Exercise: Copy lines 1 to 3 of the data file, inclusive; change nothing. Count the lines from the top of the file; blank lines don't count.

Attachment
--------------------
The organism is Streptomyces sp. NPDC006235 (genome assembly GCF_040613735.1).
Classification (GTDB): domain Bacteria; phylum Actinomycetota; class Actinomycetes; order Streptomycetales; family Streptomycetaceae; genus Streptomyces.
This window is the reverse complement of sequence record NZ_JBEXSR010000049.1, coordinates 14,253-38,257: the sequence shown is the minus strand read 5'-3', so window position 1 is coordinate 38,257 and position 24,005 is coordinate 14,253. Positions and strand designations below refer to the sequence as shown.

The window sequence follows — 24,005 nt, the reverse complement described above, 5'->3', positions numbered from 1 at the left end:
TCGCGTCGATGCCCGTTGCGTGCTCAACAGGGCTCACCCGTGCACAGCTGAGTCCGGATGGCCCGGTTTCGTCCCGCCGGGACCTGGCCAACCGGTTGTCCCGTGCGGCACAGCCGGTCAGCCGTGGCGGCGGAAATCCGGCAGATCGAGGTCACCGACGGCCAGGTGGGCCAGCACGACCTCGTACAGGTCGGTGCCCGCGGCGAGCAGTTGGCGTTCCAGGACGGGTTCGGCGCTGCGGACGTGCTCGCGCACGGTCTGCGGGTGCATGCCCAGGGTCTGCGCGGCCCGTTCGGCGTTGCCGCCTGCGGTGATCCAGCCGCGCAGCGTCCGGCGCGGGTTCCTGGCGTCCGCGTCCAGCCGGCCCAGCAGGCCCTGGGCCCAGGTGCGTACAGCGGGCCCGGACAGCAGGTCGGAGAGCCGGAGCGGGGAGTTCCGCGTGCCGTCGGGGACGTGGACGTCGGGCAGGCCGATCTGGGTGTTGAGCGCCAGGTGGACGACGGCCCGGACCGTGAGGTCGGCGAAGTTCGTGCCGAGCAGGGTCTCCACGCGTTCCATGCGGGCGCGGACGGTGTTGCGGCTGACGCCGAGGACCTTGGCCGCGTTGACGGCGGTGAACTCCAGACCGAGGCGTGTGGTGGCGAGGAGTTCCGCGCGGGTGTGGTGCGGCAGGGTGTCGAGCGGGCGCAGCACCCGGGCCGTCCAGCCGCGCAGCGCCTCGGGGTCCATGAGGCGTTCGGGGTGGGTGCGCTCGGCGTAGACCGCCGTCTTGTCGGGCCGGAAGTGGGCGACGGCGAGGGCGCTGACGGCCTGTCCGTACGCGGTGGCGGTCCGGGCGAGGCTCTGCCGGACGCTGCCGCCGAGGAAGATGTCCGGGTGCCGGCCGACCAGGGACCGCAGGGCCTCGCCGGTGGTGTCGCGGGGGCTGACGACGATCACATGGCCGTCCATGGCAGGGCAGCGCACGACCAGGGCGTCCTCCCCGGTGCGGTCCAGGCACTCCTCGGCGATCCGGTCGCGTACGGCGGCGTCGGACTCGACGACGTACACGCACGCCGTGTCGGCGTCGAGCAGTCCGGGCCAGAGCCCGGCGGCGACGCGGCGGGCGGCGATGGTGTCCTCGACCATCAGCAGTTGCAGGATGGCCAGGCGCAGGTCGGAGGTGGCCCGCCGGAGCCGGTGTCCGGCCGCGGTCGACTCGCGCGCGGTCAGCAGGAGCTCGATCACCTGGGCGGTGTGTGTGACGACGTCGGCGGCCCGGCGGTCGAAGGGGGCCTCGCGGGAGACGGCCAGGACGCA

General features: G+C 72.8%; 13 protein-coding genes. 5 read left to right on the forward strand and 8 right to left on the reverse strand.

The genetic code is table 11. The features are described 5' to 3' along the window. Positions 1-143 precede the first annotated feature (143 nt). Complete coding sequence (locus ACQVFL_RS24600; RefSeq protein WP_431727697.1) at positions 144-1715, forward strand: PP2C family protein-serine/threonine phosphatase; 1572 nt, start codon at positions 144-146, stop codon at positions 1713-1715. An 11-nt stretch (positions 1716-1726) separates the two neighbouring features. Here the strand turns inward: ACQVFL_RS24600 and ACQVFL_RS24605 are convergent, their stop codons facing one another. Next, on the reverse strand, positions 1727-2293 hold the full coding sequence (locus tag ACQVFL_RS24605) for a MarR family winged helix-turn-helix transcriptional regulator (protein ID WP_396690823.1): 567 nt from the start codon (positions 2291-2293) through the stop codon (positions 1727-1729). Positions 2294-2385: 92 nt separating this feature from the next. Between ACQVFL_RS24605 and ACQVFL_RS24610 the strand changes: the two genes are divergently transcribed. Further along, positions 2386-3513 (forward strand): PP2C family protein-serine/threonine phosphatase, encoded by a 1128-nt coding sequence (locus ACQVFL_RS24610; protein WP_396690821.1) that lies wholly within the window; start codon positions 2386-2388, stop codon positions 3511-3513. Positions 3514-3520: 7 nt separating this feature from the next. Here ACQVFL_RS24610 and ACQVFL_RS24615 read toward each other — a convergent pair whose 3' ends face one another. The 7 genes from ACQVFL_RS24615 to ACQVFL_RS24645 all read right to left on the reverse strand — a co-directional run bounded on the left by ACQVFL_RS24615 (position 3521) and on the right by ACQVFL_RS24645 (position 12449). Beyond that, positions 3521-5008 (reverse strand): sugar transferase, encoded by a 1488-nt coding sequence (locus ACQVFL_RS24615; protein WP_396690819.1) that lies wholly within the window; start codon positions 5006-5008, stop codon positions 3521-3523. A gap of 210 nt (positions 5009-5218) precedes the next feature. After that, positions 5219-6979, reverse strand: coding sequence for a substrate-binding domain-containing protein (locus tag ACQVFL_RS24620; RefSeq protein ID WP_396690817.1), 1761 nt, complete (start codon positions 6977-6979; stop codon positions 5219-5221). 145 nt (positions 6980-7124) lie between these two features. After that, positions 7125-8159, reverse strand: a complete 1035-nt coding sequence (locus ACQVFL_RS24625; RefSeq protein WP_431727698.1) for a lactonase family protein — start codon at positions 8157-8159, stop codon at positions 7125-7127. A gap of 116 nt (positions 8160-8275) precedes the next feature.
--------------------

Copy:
The organism is Streptomyces sp. NPDC006235 (genome assembly GCF_040613735.1).
Classification (GTDB): domain Bacteria; phylum Actinomycetota; class Actinomycetes; order Streptomycetales; family Streptomycetaceae; genus Streptomyces.
This window is the reverse complement of sequence record NZ_JBEXSR010000049.1, coordinates 14,253-38,257: the sequence shown is the minus strand read 5'-3', so window position 1 is coordinate 38,257 and position 24,005 is coordinate 14,253. Positions and strand designations below refer to the sequence as shown.